Commonwealth Secretary-General Pledges to Challenge Development Assistance Rules

Commonwealth Secretary-General visits with hurricane-affected residents.

 

ROSEAU, Dominica, Tuesday November 7, 2017 – Commonwealth Secretary-General Patricia Scotland has promised to ramp up advocacy for the reform of development assistance rules which member states say are restricting aid to storm ravished countries in the Caribbean.

She made the commitment at meetings with leaders in Antigua and Barbuda and Dominica during visits to the countries to discuss Commonwealth support after hurricanes Irma and Maria caused widespread devastation.

“During my visit I met prime ministers Gaston Browne and Roosevelt Skerrit, opposition leaders Baldwin Spencer and Lennox Linton, as well as members of the diplomatic community and other international organizations who are still on the ground and have done so much to help Barbuda and Dominica.

“I promised to do everything in my power to challenge rules that say a high-income but climate vulnerable country that has just lost all its economic sectors and its entire GDP to a hurricane, is ineligible for Official Development Assistance. We have already seen progress on this after the UK intervened, with donor countries now committing to review the rules,” Scotland said.

She added that the Commonwealth is also supporting Antigua and Barbuda and Dominica through initiatives such as the Climate Finance Access Hub.

“We already have an expert on the ground in Antigua and Barbuda and we are working with Dominica to get someone in as soon as possible to help create strong climate change projects which will attract funding,” the Secretary-General said, adding that the organization is helping to strengthen legal frameworks to meet mitigation and adaption goals and ensure smooth relief efforts after hurricanes of this magnitude.

“I am urging the international community to keep Antigua and Barbuda and Dominica high on its agenda and continue to support their full recovery.”

Recalling her arrival in the hurricane-ravaged islands, Scotland said nothing could have prepared her for what she saw or the stories she heard during my visits.

“Flying in to Dominica, I hardly recognized the country of my birth. Maria has devoured almost all its vegetation. The signature green that used to define this fertile breadbasket of the Caribbean is gone, replaced by brown, bald patches of land and naked trees, stripped of their barks,” she recalled.

“When I landed I was heartbroken. It was like an angry giant had stomped all over this beautiful island. Recently, built roads were smashed and barely accessible –decades of infrastructure development gone. One of the most poignant moments for me was seeing a woman sitting in the middle of rubble that used to be her home. She just sat there, among the pieces where her house once stood. In 2015 Storm Erika had damaged her house, but Maria picked it up in her mighty hands and crushed it. She and her children, one of them just nine years old, are now homeless. Around the corner my guide, MP Denise Charles, pointed out a collection of storm debris. Another example of a badly damaged road, I thought, but she told me that three house used to stand in the spot.”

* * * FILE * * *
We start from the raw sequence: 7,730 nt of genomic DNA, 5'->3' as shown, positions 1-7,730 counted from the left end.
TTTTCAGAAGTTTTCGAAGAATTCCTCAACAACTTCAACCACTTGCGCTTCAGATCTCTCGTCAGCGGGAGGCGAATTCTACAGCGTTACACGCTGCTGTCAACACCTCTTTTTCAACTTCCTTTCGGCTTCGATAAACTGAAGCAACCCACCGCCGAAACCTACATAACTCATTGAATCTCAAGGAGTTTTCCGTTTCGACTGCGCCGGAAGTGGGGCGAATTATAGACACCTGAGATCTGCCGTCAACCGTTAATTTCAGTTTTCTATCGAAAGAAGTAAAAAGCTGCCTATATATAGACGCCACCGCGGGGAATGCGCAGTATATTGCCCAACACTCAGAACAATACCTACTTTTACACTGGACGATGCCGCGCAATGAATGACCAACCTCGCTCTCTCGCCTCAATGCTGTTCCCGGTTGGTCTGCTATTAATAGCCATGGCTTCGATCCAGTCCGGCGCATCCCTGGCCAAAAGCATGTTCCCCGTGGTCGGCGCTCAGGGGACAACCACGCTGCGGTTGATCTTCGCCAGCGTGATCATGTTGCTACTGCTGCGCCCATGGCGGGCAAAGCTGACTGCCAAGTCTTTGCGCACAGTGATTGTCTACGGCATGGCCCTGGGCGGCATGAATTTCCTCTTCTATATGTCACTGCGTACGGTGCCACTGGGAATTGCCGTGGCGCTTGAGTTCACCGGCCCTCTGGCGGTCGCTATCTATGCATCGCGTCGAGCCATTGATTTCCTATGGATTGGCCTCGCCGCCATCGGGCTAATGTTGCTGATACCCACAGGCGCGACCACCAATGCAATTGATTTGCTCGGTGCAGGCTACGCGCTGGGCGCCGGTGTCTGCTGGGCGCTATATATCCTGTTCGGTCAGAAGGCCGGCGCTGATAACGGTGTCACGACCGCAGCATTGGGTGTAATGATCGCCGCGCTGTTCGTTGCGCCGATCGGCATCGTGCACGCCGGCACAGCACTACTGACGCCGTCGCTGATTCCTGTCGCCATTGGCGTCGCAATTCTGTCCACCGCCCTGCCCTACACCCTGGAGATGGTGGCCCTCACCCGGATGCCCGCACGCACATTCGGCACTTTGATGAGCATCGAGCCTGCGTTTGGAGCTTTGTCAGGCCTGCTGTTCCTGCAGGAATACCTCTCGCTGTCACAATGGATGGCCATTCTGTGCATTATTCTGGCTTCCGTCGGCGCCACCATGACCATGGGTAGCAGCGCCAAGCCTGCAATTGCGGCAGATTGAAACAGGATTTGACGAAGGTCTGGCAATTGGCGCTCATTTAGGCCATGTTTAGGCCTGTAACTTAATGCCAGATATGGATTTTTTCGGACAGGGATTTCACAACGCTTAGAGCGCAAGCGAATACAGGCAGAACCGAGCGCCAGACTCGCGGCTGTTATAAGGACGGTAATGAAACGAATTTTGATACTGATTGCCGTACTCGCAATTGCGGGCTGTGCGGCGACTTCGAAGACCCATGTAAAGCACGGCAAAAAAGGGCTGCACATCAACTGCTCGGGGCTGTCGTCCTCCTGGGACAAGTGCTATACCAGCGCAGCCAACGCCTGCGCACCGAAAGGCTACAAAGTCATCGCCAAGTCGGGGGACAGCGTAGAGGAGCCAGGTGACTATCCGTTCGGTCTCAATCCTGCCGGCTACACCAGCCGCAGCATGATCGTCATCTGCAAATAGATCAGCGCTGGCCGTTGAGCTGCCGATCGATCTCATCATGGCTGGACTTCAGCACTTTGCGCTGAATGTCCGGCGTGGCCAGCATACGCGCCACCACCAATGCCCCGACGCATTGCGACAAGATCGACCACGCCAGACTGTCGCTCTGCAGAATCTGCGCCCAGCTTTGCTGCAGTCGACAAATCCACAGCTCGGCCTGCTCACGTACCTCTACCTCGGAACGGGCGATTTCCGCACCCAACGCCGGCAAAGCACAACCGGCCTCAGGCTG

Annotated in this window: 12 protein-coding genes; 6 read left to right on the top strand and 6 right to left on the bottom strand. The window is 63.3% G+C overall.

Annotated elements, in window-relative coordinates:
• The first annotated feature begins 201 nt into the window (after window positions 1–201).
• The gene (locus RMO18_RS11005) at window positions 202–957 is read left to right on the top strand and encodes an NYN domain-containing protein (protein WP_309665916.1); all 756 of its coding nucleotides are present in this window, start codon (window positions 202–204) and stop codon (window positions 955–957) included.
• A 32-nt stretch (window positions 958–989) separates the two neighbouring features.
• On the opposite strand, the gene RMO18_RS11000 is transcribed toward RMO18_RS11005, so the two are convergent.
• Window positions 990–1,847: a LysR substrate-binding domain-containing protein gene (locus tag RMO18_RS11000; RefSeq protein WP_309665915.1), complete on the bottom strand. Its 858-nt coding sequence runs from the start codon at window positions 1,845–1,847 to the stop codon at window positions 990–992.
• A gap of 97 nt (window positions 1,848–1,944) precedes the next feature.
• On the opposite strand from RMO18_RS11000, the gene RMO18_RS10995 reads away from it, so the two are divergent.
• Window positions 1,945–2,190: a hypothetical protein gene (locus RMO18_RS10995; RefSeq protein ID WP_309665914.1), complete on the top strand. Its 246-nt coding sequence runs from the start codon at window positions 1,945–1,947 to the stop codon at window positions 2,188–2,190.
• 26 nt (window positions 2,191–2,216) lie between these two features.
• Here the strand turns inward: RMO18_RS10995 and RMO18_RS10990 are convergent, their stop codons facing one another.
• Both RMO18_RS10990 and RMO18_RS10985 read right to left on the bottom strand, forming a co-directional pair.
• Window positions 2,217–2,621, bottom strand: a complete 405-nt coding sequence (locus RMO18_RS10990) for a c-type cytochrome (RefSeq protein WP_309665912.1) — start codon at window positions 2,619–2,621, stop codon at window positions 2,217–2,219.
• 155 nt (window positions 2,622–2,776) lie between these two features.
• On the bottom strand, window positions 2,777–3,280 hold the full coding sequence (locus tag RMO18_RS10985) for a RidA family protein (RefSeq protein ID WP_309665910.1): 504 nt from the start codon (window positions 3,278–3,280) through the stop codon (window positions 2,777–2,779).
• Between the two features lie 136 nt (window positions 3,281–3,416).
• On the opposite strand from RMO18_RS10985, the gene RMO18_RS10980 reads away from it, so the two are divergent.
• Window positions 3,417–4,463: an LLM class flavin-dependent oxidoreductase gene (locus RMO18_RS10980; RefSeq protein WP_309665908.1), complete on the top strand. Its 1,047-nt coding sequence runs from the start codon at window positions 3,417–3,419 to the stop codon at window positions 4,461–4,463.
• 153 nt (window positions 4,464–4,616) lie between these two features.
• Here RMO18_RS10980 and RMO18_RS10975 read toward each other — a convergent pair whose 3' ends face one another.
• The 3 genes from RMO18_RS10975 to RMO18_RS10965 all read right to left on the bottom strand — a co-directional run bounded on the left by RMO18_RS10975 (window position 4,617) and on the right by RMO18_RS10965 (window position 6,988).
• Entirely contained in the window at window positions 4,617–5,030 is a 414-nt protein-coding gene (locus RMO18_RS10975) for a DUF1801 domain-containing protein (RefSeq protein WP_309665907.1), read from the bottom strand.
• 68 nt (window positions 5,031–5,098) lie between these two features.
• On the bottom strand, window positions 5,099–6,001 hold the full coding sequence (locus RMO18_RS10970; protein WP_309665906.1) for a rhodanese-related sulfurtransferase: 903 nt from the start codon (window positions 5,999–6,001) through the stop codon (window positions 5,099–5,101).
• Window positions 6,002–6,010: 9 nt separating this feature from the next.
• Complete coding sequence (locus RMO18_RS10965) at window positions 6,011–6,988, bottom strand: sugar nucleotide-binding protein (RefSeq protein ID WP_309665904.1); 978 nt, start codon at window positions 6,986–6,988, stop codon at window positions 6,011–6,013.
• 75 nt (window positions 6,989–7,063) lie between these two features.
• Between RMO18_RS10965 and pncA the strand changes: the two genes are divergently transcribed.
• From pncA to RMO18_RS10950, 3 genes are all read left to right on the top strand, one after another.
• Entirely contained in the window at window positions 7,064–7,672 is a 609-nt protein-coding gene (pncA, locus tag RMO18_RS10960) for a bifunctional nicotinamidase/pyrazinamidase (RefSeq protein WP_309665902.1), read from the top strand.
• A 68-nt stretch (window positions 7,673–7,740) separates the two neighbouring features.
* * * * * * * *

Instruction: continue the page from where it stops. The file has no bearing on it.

“This story of utter devastation, of screams in the dead of night, of burials and memorials, were repeated everywhere I went. No corner of the island is untouched by Maria,” Scotland added.

She said the story was similar in Barbuda.

“Travelling through the ghostly empty roads in the evacuated island, was akin to travelling through a bomb site.  My guides were speaking about landmarks in the past tense. ‘This used to be a church, that was our police station’.  Just two months ago this was a vibrant community.

“Walking into a primary school I gazed for a while at the text books, destroyed and scattered around the compound. The children who used to attend this school are now in shelters in Antigua, still coming to terms with the trauma they experienced on the night Irma demolished their island.”

Despite the tragedy and unimaginable devastation, the Commonwealth Secretary-General said she saw in Antigua and Barbuda and Dominica an unbreakable spirit of resilience and revival.

“These countries declared loudly ‘we are still standing and we will continue to rise up from this disaster’. But they need help,” she said as she appealed to the international community.

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